How to check Ram Rank and Bank details in Linux – decode-dimms

By | May 20, 2023

The decode-dimms program from i2c-tools package can be used to extract spd information from the ram modules which provides details about the module including the timings, clock speed, internal layout of the memory blocks including rank and bank count.

The command can be installed with the following commands:

sudo apt-get install i2c-tools
sudo modprobe eeprom    

The number of ranks and banks determines the performance of the ram module. In general more ranks are better, and fewer banks are better. For example:

Test Results

1. Ubuntu desktop system

The ram setup on this system is:

Size: 16G+16G (Dual Channel)
Timings: 16-16-16-39
Clock: 2400 MT/s

Now run the program as follows:


The command output a lengthy page of information, but we are interested in the section titled: "Memory Characteristics". It should look something like this:

---=== Memory Characteristics ===---
Maximum module speed                             2400 MT/s (PC4-19200)
Size                                             16384 MB
Banks x Rows x Columns x Bits                    16 x 16 x 10 x 64
SDRAM Device Width                               8 bits
Ranks                                            2
Rank Mix                                         Symmetrical
Primary Bus Width                                64 bits
AA-RCD-RP-RAS (cycles)                           16-16-16-39
Supported CAS Latencies                          25T, 20T, 19T, 18T, 17T, 16T, 15T, 14T, 13T, 12T, 11T, 10T, 9T

The following lines are of interest:

Banks x Rows x Columns x Bits: 16 x 16 x 10 x 64
Ranks: 2
SDRAM Device Width: 8 bits

The output above shows there are 2 Ranks and total of 16 Banks (in each rank).
Device width is 8-bit, so this is a 2Rx8 ram module.

The total size of the memory on each module (stick) can be calculated with the following formula:

Nos of Ranks x Nos of banks x Nos of Rows x Nos of Columns x Nos of bytes = Total memory size of ram stick (DIMM Module)

We can use the above information to calculate the total memory size on this stick as follows:

2 (ranks) x 16 (banks) x 2^16 (rows) x 2^10 (columns) x 64/8 BYTES = 16 GigaBytes

2. Machine 2: Asus TUF A17

Size: 8G+8G (Dual Channel)
Timings: 22-22-22-52
Clock: 3200 MT/s
---=== Memory Characteristics ===---
Maximum module speed                             3200 MT/s (PC4-25600)
Size                                             8192 MB
Banks x Rows x Columns x Bits                    8 x 17 x 10 x 64
SDRAM Device Width                               16 bits
Ranks                                            1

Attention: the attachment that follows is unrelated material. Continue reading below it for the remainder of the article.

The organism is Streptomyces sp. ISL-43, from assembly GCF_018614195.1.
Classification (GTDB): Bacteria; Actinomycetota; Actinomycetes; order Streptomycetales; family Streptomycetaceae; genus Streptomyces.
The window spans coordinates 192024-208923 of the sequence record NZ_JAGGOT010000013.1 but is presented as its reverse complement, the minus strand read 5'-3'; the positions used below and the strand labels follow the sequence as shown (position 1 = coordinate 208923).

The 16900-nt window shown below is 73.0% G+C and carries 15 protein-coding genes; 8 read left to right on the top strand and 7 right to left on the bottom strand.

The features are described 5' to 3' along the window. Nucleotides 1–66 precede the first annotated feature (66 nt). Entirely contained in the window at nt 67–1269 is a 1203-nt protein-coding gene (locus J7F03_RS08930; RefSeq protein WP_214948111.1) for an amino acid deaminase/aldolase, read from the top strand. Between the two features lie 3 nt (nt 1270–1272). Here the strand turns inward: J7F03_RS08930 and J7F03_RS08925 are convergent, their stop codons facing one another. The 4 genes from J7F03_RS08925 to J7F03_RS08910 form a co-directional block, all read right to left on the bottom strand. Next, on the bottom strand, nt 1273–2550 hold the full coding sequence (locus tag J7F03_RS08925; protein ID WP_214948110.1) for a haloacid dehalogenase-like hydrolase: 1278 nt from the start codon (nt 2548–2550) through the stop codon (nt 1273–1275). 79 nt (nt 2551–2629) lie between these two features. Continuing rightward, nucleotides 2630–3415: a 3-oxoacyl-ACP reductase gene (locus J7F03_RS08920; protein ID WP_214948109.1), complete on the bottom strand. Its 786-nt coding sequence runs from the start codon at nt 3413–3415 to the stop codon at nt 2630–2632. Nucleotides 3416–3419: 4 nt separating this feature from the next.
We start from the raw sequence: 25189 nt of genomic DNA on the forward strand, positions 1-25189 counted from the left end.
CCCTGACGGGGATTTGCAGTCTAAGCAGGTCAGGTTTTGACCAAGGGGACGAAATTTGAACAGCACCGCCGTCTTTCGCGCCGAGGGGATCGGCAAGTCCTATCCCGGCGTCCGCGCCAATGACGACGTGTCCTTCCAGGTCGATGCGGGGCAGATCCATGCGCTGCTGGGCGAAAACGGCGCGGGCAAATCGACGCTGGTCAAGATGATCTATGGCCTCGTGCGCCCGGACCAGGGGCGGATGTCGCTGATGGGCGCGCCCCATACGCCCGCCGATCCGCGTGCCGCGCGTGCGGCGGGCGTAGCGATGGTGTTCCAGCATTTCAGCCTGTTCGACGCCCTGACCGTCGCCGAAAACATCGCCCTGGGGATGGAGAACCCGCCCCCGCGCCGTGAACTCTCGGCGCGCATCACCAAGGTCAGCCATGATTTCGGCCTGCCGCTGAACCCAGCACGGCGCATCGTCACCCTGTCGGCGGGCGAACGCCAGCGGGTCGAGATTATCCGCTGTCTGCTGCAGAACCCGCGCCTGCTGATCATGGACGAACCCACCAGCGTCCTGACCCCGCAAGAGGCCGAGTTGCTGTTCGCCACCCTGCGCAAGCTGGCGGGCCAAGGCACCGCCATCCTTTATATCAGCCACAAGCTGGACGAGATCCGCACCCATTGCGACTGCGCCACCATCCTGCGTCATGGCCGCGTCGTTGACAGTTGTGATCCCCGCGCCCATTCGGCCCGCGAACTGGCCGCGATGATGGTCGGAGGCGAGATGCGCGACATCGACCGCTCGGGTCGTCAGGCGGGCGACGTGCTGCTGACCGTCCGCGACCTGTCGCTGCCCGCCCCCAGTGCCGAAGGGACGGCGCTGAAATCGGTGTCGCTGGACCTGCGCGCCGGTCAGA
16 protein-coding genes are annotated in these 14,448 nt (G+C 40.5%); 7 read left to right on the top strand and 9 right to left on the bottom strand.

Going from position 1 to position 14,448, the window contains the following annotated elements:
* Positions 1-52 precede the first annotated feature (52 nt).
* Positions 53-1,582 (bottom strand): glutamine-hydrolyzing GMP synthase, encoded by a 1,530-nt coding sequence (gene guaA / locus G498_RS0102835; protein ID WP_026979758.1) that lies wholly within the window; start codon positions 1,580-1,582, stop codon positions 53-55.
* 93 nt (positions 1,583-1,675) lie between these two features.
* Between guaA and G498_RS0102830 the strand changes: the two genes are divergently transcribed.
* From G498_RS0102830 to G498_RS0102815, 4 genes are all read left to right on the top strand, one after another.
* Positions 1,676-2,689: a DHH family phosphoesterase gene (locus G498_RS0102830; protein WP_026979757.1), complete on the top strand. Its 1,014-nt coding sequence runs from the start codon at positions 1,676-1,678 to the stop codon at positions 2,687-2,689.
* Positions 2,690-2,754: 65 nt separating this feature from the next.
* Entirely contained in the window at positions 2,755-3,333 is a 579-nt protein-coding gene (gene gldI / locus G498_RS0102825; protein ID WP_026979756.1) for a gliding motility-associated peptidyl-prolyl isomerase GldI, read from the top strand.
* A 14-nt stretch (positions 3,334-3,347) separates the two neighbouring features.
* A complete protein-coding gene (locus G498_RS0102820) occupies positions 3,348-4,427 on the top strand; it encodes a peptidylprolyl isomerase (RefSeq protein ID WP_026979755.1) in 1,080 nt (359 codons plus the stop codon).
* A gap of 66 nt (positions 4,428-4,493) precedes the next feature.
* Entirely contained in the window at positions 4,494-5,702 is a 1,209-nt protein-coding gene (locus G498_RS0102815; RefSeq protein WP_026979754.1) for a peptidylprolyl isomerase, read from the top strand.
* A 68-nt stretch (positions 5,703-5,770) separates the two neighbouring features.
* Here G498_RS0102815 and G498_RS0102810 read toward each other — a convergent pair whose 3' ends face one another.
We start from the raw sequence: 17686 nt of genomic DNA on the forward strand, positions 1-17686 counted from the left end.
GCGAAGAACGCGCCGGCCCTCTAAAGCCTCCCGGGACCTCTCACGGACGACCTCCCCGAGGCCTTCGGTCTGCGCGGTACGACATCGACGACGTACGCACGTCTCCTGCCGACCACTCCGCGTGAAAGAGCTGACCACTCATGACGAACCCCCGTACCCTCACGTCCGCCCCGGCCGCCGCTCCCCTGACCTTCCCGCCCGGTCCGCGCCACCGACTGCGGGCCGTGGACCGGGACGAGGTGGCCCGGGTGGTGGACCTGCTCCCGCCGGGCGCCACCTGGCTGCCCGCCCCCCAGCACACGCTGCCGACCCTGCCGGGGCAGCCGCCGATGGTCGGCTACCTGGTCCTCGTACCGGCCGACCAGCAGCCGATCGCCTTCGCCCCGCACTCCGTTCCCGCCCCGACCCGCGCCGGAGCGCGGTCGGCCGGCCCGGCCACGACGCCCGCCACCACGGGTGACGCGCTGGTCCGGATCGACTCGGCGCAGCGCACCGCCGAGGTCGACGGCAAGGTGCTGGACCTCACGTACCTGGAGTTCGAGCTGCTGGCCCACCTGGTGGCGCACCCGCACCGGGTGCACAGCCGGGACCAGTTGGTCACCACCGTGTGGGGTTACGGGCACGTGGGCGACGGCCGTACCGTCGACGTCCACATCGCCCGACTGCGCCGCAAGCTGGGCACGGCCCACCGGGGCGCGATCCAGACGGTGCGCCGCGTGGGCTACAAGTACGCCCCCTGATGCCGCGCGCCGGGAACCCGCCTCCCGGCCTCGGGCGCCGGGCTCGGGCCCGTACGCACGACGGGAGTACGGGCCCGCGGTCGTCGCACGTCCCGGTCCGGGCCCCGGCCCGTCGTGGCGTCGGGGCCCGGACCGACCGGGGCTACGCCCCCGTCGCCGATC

Primary Bus Width                                64 bits
AA-RCD-RP-RAS (cycles)                           22-22-22-52
Supported CAS Latencies                          28T, 26T, 25T, 24T, 23T, 22T, 21T, 20T, 19T, 18T, 17T, 16T, 15T, 14T, 13T, 12T, 11T, 10T

On this laptop we have 2 identical ram sticks and each one has the following configuration:

Banks x Rows x Columns x Bits: 8 x 17 x 10 x 64
Ranks: 1

The memory is arranged in 1 Rank with 8 Banks. So this is a 1Rx8 memory.

Applying the earlier formula:

1 (ranks) x 8 (banks) x 2^17 (rows) x 2^10 (columns) x 64/8 BYTES = 8 Giga Bytes

1Rx8 performs better compared to 2Rx16

Onboard ram - No SPD available

Laptops with onboard soldered ram will not have any spd information available, so this command would fail. For example my Acer Swift 3 laptop has 16gb onboard ram and running the decode-dimms command shows the following:

acerlight@acerlight-laptop:~$ decode-dimms 
# decode-dimms version 4.3

Memory Serial Presence Detect Decoder
By Philip Edelbrock, Christian Zuckschwerdt, Burkart Lingner,
Jean Delvare, Trent Piepho and others

Number of SDRAM DIMMs detected and decoded: 0

Then you have to look for other ways to find the memory timing information. For example, the cpu-z windows utility might show some of the timing information, however rank and bank details might be totally inaccessible.

More Ranks = Better performance

The number of ranks of a memory module (dimm) affects its performance. In general more ranks are better and a dual rank ram module will have better read/write speeds compared to single rank modules.

Ranks are basically groups of memory blocks that can be accessed independantly. So dual rank means memory on 2 groups. The rank is usually selected with the

This is because dual rank memory modules have partial-parallelism internally. For instance when the module is waiting for data to be read from one rank, it can perform another operation on another rank without waiting. Though this will not double the performance, it will certainly boost it by a noticeable factor.

Links and Resources - Wikipedia article explaining memory ranks.

About Silver Moon

A Tech Enthusiast, Blogger, Linux Fan and a Software Developer. Writes about Computer hardware, Linux and Open Source software and coding in Python, Php and Javascript. He can be reached at [email protected].

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